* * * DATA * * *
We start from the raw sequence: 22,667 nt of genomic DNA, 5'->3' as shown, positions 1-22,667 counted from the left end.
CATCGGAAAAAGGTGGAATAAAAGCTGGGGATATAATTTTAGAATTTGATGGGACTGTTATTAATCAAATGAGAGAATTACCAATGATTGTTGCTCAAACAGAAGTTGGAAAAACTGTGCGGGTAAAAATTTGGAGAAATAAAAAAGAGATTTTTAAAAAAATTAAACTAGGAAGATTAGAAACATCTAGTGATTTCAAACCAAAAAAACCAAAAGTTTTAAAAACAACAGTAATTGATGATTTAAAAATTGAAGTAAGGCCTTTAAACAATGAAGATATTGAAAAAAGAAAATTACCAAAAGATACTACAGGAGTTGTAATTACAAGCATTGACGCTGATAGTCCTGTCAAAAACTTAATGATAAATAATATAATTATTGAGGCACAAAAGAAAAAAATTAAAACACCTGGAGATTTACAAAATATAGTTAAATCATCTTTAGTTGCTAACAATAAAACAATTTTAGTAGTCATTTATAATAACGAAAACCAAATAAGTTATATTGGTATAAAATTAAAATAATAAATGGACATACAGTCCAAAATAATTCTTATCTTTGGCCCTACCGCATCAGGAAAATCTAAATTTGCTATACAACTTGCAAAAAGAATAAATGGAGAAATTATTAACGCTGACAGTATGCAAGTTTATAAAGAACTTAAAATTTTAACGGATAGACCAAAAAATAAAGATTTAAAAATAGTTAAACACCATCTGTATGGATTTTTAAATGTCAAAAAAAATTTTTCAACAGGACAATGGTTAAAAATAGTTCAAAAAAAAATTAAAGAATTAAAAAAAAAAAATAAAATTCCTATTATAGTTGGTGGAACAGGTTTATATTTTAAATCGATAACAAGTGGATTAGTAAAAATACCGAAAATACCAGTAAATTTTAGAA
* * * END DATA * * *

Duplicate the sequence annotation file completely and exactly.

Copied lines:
We start from the raw sequence: 22,667 nt of genomic DNA, 5'->3' as shown, positions 1-22,667 counted from the left end.
CATCGGAAAAAGGTGGAATAAAAGCTGGGGATATAATTTTAGAATTTGATGGGACTGTTATTAATCAAATGAGAGAATTACCAATGATTGTTGCTCAAACAGAAGTTGGAAAAACTGTGCGGGTAAAAATTTGGAGAAATAAAAAAGAGATTTTTAAAAAAATTAAACTAGGAAGATTAGAAACATCTAGTGATTTCAAACCAAAAAAACCAAAAGTTTTAAAAACAACAGTAATTGATGATTTAAAAATTGAAGTAAGGCCTTTAAACAATGAAGATATTGAAAAAAGAAAATTACCAAAAGATACTACAGGAGTTGTAATTACAAGCATTGACGCTGATAGTCCTGTCAAAAACTTAATGATAAATAATATAATTATTGAGGCACAAAAGAAAAAAATTAAAACACCTGGAGATTTACAAAATATAGTTAAATCATCTTTAGTTGCTAACAATAAAACAATTTTAGTAGTCATTTATAATAACGAAAACCAAATAAGTTATATTGGTATAAAATTAAAATAATAAATGGACATACAGTCCAAAATAATTCTTATCTTTGGCCCTACCGCATCAGGAAAATCTAAATTTGCTATACAACTTGCAAAAAGAATAAATGGAGAAATTATTAACGCTGACAGTATGCAAGTTTATAAAGAACTTAAAATTTTAACGGATAGACCAAAAAATAAAGATTTAAAAATAGTTAAACACCATCTGTATGGATTTTTAAATGTCAAAAAAAATTTTTCAACAGGACAATGGTTAAAAATAGTTCAAAAAAAAATTAAAGAATTAAAAAAAAAAAATAAAATTCCTATTATAGTTGGTGGAACAGGTTTATATTTTAAATCGATAACAAGTGGATTAGTAAAAATACCGAAAATACCAGTAAATTTTAGAA